While you are filling out your March Madness brackets, consider this: the average cost (tuition, fees, room, and board) of a degree from a private 4-year college is $187,800. The median price of a home in the United States is $200,000.
Columbia Threadneedle Investments put together a bracket listing the price tags for a degree from each college or university participating in the March Madness tournament. Some of the numbers are a doozy. (Duke… ouch.)
Colleges are more competitive – and more expensive – than ever. Parents who expect to have one or more child attend college need to start planning right away to avoid paying for college at the expense of retirement.
For most parents, funding college requires a combination of three things: cashing in investments and savings, reducing current standards of living, and borrowing money. How much of each depends on the family.
In my opinion, one of the most versatile and powerful tools a family can incorporate into their college funding strategy is opening a 529 plan for each child. A 529 plan is a qualified tuition program that allows people to save money for education in an investment account featuring tax-deferred growth (aka. no federal income tax on interest earnings) and tax-free withdrawals.
A 529 plan used to be for college only, but not anymore. Thanks to the ‘Tax Cuts and Jobs Act,’ 529 plans can be used to pay tuition at elementary and secondary public, private, or religious schools.
These savings plans are available to every single family, regardless of annual household income. There are a variety of 529 plans out there, and the rules (and tax benefits) for each plan vary by state.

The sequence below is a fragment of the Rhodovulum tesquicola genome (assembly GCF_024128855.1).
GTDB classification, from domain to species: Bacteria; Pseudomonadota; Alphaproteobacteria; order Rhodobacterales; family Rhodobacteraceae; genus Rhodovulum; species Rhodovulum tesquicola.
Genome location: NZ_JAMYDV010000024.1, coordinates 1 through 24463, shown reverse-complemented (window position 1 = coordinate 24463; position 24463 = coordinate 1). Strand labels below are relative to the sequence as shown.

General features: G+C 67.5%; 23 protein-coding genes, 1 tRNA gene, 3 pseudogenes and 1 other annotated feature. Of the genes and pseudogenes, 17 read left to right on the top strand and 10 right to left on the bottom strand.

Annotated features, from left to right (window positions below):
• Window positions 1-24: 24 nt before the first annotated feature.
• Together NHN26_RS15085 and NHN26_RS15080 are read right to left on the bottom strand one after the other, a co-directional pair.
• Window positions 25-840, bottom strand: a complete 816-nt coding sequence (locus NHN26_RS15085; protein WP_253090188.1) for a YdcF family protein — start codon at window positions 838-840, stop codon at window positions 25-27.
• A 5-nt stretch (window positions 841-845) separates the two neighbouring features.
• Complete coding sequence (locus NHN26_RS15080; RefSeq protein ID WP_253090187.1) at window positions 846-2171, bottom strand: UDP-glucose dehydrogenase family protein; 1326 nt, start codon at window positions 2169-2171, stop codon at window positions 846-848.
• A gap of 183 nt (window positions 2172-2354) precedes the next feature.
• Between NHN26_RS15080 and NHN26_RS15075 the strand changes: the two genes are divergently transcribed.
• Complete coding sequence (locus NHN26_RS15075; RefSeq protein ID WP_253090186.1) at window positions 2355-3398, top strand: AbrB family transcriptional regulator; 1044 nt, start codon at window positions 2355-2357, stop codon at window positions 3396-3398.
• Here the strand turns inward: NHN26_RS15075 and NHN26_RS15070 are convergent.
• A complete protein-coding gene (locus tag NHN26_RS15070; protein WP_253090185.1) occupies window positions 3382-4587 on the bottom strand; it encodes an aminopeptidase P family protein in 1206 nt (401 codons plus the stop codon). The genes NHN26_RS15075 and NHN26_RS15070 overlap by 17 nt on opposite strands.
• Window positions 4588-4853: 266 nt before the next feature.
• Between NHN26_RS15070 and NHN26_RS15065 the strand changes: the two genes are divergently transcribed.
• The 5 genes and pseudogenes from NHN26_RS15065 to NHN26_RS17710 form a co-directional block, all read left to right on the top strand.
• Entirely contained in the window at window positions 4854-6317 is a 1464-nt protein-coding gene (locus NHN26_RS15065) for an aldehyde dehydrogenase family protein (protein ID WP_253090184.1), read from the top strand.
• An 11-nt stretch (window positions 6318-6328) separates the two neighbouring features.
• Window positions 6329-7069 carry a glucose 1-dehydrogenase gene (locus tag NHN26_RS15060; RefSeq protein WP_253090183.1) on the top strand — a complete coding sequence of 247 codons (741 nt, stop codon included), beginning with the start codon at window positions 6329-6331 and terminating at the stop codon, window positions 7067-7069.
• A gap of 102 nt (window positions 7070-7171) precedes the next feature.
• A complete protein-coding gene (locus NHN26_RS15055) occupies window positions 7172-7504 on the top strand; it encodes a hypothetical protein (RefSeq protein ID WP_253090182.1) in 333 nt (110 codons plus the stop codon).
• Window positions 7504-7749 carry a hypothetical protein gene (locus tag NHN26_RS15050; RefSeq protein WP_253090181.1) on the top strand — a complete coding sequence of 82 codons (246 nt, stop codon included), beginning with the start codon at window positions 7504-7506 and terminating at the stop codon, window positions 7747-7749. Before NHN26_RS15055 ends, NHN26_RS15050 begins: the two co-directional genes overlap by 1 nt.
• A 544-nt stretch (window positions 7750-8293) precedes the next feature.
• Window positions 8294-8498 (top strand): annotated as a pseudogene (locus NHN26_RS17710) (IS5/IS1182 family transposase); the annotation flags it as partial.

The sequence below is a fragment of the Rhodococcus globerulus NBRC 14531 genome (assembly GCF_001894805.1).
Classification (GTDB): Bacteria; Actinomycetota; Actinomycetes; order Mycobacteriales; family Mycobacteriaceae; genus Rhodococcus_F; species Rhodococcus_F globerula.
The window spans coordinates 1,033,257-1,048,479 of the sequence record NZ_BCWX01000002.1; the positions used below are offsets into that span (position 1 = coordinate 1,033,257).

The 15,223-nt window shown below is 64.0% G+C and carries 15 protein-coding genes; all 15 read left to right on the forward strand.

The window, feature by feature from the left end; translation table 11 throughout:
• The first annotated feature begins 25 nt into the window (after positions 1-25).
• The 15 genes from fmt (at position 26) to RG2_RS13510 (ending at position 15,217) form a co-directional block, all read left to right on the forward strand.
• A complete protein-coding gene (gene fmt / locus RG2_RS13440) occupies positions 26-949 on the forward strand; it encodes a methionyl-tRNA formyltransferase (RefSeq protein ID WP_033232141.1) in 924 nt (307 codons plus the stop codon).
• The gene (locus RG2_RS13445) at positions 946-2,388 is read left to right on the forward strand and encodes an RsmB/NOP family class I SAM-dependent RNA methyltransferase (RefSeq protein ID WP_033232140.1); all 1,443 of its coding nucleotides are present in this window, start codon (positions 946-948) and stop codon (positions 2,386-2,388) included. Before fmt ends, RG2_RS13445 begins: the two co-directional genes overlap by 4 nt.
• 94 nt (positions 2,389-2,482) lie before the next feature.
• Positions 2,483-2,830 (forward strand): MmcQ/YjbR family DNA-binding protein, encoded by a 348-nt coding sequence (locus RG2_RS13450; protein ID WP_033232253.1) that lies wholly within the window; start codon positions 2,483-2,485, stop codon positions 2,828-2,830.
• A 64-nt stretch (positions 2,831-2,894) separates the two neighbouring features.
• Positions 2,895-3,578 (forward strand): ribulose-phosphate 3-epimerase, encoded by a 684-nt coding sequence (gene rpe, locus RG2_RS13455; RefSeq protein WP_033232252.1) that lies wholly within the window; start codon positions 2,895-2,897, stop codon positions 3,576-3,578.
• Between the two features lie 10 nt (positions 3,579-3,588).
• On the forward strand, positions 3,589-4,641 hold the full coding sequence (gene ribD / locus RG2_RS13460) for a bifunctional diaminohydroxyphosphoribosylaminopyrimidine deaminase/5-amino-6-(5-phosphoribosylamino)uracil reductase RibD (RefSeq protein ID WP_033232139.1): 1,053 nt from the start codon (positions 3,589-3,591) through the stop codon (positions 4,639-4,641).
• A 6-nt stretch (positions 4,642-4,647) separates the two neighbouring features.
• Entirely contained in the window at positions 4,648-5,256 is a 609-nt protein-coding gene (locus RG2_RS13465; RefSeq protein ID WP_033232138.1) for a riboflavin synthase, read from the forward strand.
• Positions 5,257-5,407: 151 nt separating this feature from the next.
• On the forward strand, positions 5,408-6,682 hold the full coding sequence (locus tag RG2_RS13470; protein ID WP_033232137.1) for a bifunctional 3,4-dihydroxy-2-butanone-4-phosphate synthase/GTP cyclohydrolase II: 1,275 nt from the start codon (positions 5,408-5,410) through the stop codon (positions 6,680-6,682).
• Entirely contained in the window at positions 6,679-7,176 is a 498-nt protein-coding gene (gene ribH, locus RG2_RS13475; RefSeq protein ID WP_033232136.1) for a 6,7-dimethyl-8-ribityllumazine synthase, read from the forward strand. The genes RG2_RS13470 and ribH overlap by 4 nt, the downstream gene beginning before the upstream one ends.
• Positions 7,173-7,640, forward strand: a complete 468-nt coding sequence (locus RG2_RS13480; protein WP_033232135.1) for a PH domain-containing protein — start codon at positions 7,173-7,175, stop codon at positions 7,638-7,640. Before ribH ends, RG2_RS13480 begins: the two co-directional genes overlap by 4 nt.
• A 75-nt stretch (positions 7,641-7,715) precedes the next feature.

What Can I Spend 529 Plan Money On?
529 plan withdrawals stay tax-free if the money is used on “qualified education expenses.” This usually includes tuition, fees, books, computers, and internet. It sometimes includes room and board, but you will need to verify that with your specific plan.
Who Can Open a 529 Plan?
Anyone with a Social Security number and a permanent address can open a 529 plan and name a beneficiary (aka. the future college student). Once the plan is open, anybody can contribute.
Who Controls the Money?
There are 2 main roles in a 529 account:
1) Account Owner: the person who opened the account. They decide when withdrawals are made. (Sometimes this person is called the “participant.”)
2) Beneficiary: the person who uses the money to pay for qualified education expenses. The beneficiary can change over time.
The account owner has complete legal ownership of the money in the 529 plan, NOT the beneficiary- even after the beneficiary turns 18 years of age. (Anyone who has ever met a teenager understands why this is a good idea….)
Who Can Make Contributions?
Everyone! In fact, young parents have started “crowdsourcing” their children’s college savings plans by encouraging grandparents, uncles, aunts, etc. to make contributions as a birthday or holiday gift. Thanks to compound interest, it’s the gift that keeps on giving (and growing).
My Kids are Already in High School. Did I Miss the Boat on This?
The earlier you can open the 529 plan, the better. Parents who wait until their children are in high school are missing out on years of compound interest that could have been accumulating in their favor.
If you are late to the game, there are other long-term strategies that can benefit your family for decades to come. Parents can help children prevent a generational cycle of college debt by opening a “family legacy” 529 plan and making contributions starting today.
A 529 plan can change owners and beneficiaries over the years. They can be passed on to kids and grandkids for generations, and there are no required minimum distributions (RMDs) on 529s like there are with retirement accounts. Your future grandkids will thank you.
Work with a New Jersey Financial Planner
Tuition is temporary, retirement is forever. You should never pay for college at the expense of your retirement. You can borrow money to fund four years of college, but you don’t want to find yourself burning through life savings and reverse mortgaging your house as a last resort to pay for your own retirement. That is the definition of a crisis.
When it comes to your financial plan, college funding is just one piece of the puzzle. Contact us today for a free consultation on how to achieve your life goals with a sense of financial security.